One undercover officer reported a conversation with a Honey’s manager in which she allegedly told him, “If prostitution were legal, the girls would have a place to take their customers for sex, and the strip club could just be a strip club, where dancers could just be dancers. Then the girls wouldn’t have to do it here,” according to court records.

That same Honey’s manager was arrested in April during an undercover operation. She has been charged with violating the county’s exotic dancing ordinance. Police that same night arrested two women, both 19, for investigation of prostitution.

At least one dancer told an undercover officer that Honey’s dancers needed to engage in prostitution to make enough money, according to court records released Monday.

Over the years, Honey’s has been the focus of police and public scrutiny.

More than a decade ago, the County Council imposed stricter rules for exotic dance clubs. Dancers were banned from touching customers, a rule that made lap dances illegal. The new regulations required a 4-foot buffer between the dancers and customers. The ordinance also demanded higher lighting levels to let police see what’s going on and licensing of managers. The law also calls for tips to be placed in dancers’ hands, not on their bodies or in their clothing.

Dancers and the clubs’ owners opposed the new rules, saying they rules were heavy-handed and violated their rights.

Former Sheriff Rick Bart said on Monday he wasn’t surprised to hear that club’s owners were being investigated for organized crime.

“Drugs, prostitution — Honey’s was a mecca for that stuff,” he said.

Deputies have conducted numerous raids and undercover stings at Honey’s, citing dancers for prostitution.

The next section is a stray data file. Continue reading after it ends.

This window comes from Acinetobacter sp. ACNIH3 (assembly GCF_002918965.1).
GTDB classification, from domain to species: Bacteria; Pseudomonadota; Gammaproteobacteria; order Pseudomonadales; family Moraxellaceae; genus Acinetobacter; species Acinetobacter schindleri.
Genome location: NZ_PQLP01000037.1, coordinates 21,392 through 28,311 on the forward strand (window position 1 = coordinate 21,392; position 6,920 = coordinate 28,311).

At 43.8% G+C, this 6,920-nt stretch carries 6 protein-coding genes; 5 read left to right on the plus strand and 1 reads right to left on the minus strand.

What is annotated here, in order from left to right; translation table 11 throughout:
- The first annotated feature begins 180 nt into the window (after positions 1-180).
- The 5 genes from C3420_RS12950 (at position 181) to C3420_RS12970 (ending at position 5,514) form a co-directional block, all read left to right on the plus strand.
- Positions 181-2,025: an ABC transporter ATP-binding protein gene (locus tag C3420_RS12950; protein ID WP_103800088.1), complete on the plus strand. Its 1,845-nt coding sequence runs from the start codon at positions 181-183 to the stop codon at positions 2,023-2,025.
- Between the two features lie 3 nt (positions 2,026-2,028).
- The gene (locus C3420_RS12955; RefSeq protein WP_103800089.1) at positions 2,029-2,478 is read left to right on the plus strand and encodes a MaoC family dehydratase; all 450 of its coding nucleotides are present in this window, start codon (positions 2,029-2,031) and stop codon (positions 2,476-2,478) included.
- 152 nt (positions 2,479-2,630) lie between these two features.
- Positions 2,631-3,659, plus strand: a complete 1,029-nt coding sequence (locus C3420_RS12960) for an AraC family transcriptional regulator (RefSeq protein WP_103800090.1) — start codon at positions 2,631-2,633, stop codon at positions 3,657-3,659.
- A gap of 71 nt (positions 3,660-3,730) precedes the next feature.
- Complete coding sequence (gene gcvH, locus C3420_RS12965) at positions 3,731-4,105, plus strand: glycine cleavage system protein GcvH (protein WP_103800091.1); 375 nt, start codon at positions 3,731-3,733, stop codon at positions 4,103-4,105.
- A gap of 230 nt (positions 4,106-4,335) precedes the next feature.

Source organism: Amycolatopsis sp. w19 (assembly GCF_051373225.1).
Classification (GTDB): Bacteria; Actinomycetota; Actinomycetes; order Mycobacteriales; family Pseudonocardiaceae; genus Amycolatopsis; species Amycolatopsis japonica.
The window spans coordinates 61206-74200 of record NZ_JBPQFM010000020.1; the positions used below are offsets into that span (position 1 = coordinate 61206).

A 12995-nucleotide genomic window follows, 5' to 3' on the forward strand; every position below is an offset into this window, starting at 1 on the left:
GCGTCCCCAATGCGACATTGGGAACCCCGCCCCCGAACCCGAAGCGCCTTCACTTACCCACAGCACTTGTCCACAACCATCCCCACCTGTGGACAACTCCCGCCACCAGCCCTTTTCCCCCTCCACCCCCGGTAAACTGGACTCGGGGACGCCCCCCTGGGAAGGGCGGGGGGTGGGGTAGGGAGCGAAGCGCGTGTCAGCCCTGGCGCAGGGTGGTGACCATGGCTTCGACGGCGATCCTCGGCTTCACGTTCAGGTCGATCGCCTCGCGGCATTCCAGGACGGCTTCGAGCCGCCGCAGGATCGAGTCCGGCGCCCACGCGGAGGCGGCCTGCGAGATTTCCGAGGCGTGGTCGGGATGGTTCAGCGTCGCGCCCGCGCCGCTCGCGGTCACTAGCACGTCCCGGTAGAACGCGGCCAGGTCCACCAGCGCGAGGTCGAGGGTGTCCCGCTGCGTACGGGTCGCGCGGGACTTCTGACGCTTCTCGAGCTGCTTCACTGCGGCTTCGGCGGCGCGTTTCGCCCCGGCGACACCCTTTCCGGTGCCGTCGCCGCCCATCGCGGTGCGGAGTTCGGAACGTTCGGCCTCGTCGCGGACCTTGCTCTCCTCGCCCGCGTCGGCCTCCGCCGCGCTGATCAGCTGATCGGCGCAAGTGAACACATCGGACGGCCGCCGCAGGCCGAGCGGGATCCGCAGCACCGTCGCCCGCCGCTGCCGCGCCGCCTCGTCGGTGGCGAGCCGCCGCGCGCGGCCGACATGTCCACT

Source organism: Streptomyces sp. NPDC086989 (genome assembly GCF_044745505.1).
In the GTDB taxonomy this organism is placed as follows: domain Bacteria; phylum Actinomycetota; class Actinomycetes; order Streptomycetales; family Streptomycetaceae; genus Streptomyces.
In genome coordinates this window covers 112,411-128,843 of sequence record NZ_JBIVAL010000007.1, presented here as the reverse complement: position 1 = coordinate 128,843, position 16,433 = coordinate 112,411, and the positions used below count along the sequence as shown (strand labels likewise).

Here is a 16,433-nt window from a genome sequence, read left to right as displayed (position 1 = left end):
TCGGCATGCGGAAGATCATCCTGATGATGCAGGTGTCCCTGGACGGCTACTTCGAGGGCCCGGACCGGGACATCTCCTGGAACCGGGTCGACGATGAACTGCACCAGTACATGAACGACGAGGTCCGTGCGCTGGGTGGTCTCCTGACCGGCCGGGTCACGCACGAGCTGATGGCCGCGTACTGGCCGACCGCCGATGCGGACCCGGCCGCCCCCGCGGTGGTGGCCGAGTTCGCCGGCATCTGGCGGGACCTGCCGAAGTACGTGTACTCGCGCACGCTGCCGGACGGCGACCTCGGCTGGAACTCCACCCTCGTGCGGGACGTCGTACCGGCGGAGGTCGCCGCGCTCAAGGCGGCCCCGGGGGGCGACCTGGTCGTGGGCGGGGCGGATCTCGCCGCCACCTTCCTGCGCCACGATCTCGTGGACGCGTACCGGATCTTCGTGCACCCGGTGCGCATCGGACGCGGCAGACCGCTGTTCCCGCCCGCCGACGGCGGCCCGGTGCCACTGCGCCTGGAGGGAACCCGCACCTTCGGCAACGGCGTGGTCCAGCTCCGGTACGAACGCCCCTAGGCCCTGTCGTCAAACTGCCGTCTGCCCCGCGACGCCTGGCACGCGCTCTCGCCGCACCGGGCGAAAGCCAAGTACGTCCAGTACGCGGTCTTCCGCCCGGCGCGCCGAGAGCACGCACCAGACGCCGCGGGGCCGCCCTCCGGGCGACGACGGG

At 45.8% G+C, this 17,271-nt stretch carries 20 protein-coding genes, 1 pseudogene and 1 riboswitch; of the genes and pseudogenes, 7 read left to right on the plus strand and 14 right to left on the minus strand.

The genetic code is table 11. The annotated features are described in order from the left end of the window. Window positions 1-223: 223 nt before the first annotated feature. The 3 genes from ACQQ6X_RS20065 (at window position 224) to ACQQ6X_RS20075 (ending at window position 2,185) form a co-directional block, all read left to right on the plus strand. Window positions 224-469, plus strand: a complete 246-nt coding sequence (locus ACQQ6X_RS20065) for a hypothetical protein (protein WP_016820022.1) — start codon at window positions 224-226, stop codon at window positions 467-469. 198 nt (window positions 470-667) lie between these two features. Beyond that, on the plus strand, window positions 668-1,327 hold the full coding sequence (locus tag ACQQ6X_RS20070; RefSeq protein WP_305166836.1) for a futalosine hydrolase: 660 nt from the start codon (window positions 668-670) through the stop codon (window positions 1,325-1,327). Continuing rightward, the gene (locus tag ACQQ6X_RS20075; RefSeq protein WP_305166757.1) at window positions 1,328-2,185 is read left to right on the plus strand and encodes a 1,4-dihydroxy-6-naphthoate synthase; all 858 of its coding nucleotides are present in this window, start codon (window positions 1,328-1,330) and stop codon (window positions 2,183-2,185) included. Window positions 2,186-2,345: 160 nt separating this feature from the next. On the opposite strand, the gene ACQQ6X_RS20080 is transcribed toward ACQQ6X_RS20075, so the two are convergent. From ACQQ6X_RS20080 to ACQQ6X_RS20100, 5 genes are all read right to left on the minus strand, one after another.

“We always seemed to get to the girls, but we could never quite get to the next level and follow the money,” Bart said.

At least one unsolved homicide also is linked to the strip club. Patti Berry, 26, was killed July 31, 1995, after she left the club, where she worked as a dancer. Berry is featured on the state’s first deck of cold-case playing cards.

Monday’s affidavit also details investigations of alleged prostitution at the Colacurcio-owned clubs Rick’s in Seattle and Sugar’s in Shoreline, plus the Talents West talent agency and Accurate Bookkeeping in Seattle.

The Colacurcios’ clubs have long been a subject of contention in the Seattle area.

In January, the Colacurcios pleaded guilty to felony criminal charges in Seattle’s “Strippergate” campaign-finance scandal. They each agreed to each pay $75,000 in criminal and civil penalties.

That scandal erupted at Seattle City Hall in 2003 after the Colacurcios secretly funneled thousands of dollars in illegal campaign contributions through friends, relatives and business partners to the re-­election campaigns of three Seattle City Council members.

The contributions came shortly before the council approved a rezone allowing Rick’s to add parking spaces.

The Associated Press contributed to this report.